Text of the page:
The guys over at ChinaDIY have managed to attain an engineering sample of a Core i5 Haswell CPU. It is unknown which model it is, but the specifications are known.
The CPU is a quad-core part without HyperThreading, as was the case with (most of) the Ivy Bridge i5 parts. The CPU's base clock speed is set at 2.6 GHz, and the Turbo Boost 2.0 enables it to reach a frequency of 3.0 GHz. This is under a TDP of 84 W. (The CPU-Z has a bug; hence it says 83 W.) What's more interesting, though, is the idle clock speed. While Ivy Bridge chips only clocked down to 1,600 MHz, the Haswell chips should clock all the way down to just 800 MHz, which should really save on the power bill if you were to leave the computer running idle much of the time. Furthermore, the CPU packs 6 MB of L3 cache along with an HD 4600 graphics part. Beyond this, the Haswell chips should also feature better overclocking abilities. While the highest overclock is not what we're talking about, the CPUs will support BCLCK and FSP adjustments as well as overclocking the memory up to 3,200 MHz.
Here are the shots of the benchmark results; enjoy the trip. Do consider though, it still remains unknown which version of the Haswell i5 CPU this is. Considering the clock speeds, it is likely that this is not the flagship "i5-4570K," but rather a lower model.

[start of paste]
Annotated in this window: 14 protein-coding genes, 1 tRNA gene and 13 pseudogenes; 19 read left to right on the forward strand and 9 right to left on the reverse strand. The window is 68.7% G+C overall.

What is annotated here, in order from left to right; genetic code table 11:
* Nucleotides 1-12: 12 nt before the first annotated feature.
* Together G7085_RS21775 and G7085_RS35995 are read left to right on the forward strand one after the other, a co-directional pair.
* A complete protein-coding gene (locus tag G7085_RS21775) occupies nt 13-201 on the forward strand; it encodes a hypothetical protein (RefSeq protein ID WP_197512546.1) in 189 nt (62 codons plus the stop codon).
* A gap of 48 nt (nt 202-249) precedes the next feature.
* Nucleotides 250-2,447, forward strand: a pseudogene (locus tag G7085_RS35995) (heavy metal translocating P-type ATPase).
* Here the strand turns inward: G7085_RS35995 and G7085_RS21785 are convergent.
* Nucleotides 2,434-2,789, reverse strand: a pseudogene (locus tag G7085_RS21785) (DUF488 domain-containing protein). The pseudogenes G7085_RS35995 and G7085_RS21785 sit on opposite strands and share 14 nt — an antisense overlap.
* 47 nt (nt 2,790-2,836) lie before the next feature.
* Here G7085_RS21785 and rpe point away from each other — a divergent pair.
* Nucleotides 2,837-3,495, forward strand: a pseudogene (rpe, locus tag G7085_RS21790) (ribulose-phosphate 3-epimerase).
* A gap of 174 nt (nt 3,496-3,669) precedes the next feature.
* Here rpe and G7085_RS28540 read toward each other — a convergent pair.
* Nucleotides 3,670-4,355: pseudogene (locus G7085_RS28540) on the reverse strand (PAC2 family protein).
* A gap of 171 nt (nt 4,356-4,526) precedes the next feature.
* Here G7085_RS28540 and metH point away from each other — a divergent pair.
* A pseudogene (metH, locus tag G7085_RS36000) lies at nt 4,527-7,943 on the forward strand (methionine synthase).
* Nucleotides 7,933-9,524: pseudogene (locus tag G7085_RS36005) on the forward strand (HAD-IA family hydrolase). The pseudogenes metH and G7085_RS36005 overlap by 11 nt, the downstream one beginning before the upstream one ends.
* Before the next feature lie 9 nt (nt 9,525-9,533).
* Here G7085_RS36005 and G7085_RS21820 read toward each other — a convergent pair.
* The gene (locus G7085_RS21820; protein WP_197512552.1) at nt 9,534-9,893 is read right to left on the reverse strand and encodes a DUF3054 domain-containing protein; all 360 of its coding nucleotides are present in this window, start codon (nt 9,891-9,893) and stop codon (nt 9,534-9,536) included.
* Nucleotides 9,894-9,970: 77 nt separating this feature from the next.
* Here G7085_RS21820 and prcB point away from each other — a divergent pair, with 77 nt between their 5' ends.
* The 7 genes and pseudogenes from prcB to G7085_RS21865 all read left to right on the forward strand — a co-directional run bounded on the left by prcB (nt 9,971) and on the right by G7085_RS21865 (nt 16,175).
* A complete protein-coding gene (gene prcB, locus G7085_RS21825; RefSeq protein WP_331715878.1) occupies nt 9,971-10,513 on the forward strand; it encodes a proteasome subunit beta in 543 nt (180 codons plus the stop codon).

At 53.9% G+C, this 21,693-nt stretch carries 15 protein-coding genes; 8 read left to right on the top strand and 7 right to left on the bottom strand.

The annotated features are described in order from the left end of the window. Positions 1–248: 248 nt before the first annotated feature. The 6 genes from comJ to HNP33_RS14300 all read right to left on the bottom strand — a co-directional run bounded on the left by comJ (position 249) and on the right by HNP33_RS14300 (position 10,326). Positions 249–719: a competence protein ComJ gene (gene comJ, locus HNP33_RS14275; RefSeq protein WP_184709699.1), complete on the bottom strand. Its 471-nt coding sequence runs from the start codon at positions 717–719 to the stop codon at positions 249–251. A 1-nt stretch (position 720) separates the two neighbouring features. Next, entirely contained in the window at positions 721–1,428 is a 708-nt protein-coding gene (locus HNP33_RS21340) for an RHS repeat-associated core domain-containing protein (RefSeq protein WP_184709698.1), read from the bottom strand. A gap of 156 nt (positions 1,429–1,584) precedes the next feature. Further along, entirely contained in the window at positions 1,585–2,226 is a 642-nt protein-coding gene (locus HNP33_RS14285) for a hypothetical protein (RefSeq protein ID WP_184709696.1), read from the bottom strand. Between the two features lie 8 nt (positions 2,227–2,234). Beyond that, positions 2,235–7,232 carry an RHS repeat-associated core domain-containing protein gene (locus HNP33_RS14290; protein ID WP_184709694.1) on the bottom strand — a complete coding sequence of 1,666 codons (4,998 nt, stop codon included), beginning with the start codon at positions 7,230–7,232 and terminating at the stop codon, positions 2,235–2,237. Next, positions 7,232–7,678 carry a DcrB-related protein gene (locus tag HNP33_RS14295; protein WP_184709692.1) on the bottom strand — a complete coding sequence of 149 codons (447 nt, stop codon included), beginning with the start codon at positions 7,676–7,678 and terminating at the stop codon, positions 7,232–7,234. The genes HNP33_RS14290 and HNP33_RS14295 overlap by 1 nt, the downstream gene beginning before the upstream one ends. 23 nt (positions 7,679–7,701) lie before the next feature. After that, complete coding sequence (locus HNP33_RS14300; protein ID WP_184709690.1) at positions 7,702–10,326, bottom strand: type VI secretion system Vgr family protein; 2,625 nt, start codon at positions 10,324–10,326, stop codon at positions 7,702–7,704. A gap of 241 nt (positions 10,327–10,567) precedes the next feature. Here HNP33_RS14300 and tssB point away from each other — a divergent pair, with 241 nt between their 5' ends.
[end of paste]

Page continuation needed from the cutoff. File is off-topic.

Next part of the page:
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EDIT: Actually, yes I can. But I'm not really any happier with being able to see them than I was before – all the posts shown with the "see more" or whatever it is come up on the top. Ghastly.
SB and IB both clock down to 1.6GHz, so clocking down to 800MHz is essentially going down to 1/2 of the idle clock. If paired with even lower voltages at 800MHz then it would mean massive power savings for 'always on' equipment.
I use my rig as both a gaming/production rig, as well as the home file server. Because of it's file server uses my machine is not ever allowed to go to sleep. Sandy Bridge is not a huge power hog, but my next upgrade should be to Skylake or Skymont in ~3-4 years, and the idle power on that should be essentially nothing.
The bigger issue for power use on computers is the GPU. My wife's last upgrade went from a Core2Duo with a 8600GT to an Ivy Bridge i3 with HD4000 graphics. Sure, the CPU takes less than 1/2 of the power at idle, but dropping the GPU made for massive gains in power consumption. Even my own rig went from a 9800GT to a GTX570 which has a pretty big drop in idle power consumption, but moving to a chip just 1 gen later would cut that in half again.